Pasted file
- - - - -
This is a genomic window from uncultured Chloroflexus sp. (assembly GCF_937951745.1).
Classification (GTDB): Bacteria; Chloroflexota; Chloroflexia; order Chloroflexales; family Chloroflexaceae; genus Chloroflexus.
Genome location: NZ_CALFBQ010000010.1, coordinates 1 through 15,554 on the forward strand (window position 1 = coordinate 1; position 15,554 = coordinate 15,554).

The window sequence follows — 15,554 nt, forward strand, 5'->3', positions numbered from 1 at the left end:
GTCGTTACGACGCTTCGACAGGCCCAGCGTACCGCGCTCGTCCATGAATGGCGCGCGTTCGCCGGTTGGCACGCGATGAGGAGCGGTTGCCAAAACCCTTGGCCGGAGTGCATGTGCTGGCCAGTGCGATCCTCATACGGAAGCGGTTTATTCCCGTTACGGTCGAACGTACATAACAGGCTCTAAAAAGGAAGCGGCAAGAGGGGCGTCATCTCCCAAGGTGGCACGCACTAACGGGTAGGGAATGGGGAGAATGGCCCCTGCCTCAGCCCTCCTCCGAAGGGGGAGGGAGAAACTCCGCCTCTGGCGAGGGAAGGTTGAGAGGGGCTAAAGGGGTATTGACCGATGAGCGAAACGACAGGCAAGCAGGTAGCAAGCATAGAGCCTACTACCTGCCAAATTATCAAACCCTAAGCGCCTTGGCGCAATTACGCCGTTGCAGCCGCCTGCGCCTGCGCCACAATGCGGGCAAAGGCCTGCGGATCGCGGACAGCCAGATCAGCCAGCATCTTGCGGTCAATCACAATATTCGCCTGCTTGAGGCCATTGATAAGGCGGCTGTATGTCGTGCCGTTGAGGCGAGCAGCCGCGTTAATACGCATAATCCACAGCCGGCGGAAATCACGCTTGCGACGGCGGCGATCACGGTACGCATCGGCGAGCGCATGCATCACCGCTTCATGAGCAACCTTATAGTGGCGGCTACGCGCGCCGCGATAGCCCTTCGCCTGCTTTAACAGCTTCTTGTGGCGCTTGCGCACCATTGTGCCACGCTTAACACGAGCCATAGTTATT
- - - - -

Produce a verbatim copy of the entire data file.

This is a genomic window from uncultured Chloroflexus sp. (assembly GCF_937951745.1).
Classification (GTDB): Bacteria; Chloroflexota; Chloroflexia; order Chloroflexales; family Chloroflexaceae; genus Chloroflexus.
Genome location: NZ_CALFBQ010000010.1, coordinates 1 through 15,554 on the forward strand (window position 1 = coordinate 1; position 15,554 = coordinate 15,554).

The window sequence follows — 15,554 nt, forward strand, 5'->3', positions numbered from 1 at the left end:
GTCGTTACGACGCTTCGACAGGCCCAGCGTACCGCGCTCGTCCATGAATGGCGCGCGTTCGCCGGTTGGCACGCGATGAGGAGCGGTTGCCAAAACCCTTGGCCGGAGTGCATGTGCTGGCCAGTGCGATCCTCATACGGAAGCGGTTTATTCCCGTTACGGTCGAACGTACATAACAGGCTCTAAAAAGGAAGCGGCAAGAGGGGCGTCATCTCCCAAGGTGGCACGCACTAACGGGTAGGGAATGGGGAGAATGGCCCCTGCCTCAGCCCTCCTCCGAAGGGGGAGGGAGAAACTCCGCCTCTGGCGAGGGAAGGTTGAGAGGGGCTAAAGGGGTATTGACCGATGAGCGAAACGACAGGCAAGCAGGTAGCAAGCATAGAGCCTACTACCTGCCAAATTATCAAACCCTAAGCGCCTTGGCGCAATTACGCCGTTGCAGCCGCCTGCGCCTGCGCCACAATGCGGGCAAAGGCCTGCGGATCGCGGACAGCCAGATCAGCCAGCATCTTGCGGTCAATCACAATATTCGCCTGCTTGAGGCCATTGATAAGGCGGCTGTATGTCGTGCCGTTGAGGCGAGCAGCCGCGTTAATACGCATAATCCACAGCCGGCGGAAATCACGCTTGCGACGGCGGCGATCACGGTACGCATCGGCGAGCGCATGCATCACCGCTTCATGAGCAACCTTATAGTGGCGGCTACGCGCGCCGCGATAGCCCTTCGCCTGCTTTAACAGCTTCTTGTGGCGCTTGCGCACCATTGTGCCACGCTTAACACGAGCCATAGTTATT